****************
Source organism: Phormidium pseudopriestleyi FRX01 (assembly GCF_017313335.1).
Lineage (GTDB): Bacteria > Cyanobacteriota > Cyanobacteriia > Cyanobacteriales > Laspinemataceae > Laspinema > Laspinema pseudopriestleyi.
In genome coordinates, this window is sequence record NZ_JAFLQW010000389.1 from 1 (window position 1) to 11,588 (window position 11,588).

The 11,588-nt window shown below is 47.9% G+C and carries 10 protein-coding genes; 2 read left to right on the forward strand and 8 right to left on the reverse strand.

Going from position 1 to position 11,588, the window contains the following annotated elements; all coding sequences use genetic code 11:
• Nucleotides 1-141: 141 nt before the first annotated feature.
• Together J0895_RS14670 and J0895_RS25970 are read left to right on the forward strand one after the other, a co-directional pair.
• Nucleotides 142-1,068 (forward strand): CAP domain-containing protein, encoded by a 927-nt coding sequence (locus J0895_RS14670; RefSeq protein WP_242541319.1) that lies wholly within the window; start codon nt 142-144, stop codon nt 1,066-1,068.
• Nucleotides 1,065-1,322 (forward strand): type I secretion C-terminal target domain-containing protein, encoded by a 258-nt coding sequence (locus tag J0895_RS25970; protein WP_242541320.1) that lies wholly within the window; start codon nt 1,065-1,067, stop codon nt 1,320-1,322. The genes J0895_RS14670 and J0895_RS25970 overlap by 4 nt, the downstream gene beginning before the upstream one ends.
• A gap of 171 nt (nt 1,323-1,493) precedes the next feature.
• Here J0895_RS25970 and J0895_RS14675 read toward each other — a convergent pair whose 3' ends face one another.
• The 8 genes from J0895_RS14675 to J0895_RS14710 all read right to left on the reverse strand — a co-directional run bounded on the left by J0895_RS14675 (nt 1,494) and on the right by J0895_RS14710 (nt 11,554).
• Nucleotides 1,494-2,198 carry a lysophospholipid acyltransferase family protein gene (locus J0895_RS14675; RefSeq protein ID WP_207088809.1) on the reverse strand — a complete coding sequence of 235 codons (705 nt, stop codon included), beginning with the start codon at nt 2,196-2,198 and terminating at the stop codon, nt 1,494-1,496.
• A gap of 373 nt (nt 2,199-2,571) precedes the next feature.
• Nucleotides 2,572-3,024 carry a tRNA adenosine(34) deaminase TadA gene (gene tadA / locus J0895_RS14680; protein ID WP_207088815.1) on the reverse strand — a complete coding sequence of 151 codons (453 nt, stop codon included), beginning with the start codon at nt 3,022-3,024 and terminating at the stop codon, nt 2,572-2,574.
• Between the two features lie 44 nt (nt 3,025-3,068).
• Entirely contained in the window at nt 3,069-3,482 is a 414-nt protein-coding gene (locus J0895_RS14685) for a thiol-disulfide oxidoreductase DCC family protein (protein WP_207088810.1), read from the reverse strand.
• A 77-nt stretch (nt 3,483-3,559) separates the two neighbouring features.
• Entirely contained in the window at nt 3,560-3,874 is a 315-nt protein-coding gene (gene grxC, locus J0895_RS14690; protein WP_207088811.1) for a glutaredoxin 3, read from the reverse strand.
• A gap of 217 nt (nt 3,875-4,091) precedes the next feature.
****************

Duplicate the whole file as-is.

Source organism: Phormidium pseudopriestleyi FRX01 (assembly GCF_017313335.1).
Lineage (GTDB): Bacteria > Cyanobacteriota > Cyanobacteriia > Cyanobacteriales > Laspinemataceae > Laspinema > Laspinema pseudopriestleyi.
In genome coordinates, this window is sequence record NZ_JAFLQW010000389.1 from 1 (window position 1) to 11,588 (window position 11,588).

The 11,588-nt window shown below is 47.9% G+C and carries 10 protein-coding genes; 2 read left to right on the forward strand and 8 right to left on the reverse strand.

Going from position 1 to position 11,588, the window contains the following annotated elements; all coding sequences use genetic code 11:
• Nucleotides 1-141: 141 nt before the first annotated feature.
• Together J0895_RS14670 and J0895_RS25970 are read left to right on the forward strand one after the other, a co-directional pair.
• Nucleotides 142-1,068 (forward strand): CAP domain-containing protein, encoded by a 927-nt coding sequence (locus J0895_RS14670; RefSeq protein WP_242541319.1) that lies wholly within the window; start codon nt 142-144, stop codon nt 1,066-1,068.
• Nucleotides 1,065-1,322 (forward strand): type I secretion C-terminal target domain-containing protein, encoded by a 258-nt coding sequence (locus tag J0895_RS25970; protein WP_242541320.1) that lies wholly within the window; start codon nt 1,065-1,067, stop codon nt 1,320-1,322. The genes J0895_RS14670 and J0895_RS25970 overlap by 4 nt, the downstream gene beginning before the upstream one ends.
• A gap of 171 nt (nt 1,323-1,493) precedes the next feature.
• Here J0895_RS25970 and J0895_RS14675 read toward each other — a convergent pair whose 3' ends face one another.
• The 8 genes from J0895_RS14675 to J0895_RS14710 all read right to left on the reverse strand — a co-directional run bounded on the left by J0895_RS14675 (nt 1,494) and on the right by J0895_RS14710 (nt 11,554).
• Nucleotides 1,494-2,198 carry a lysophospholipid acyltransferase family protein gene (locus J0895_RS14675; RefSeq protein ID WP_207088809.1) on the reverse strand — a complete coding sequence of 235 codons (705 nt, stop codon included), beginning with the start codon at nt 2,196-2,198 and terminating at the stop codon, nt 1,494-1,496.
• A gap of 373 nt (nt 2,199-2,571) precedes the next feature.
• Nucleotides 2,572-3,024 carry a tRNA adenosine(34) deaminase TadA gene (gene tadA / locus J0895_RS14680; protein ID WP_207088815.1) on the reverse strand — a complete coding sequence of 151 codons (453 nt, stop codon included), beginning with the start codon at nt 3,022-3,024 and terminating at the stop codon, nt 2,572-2,574.
• Between the two features lie 44 nt (nt 3,025-3,068).
• Entirely contained in the window at nt 3,069-3,482 is a 414-nt protein-coding gene (locus J0895_RS14685) for a thiol-disulfide oxidoreductase DCC family protein (protein WP_207088810.1), read from the reverse strand.
• A 77-nt stretch (nt 3,483-3,559) separates the two neighbouring features.
• Entirely contained in the window at nt 3,560-3,874 is a 315-nt protein-coding gene (gene grxC, locus J0895_RS14690; protein WP_207088811.1) for a glutaredoxin 3, read from the reverse strand.
• A gap of 217 nt (nt 3,875-4,091) precedes the next feature.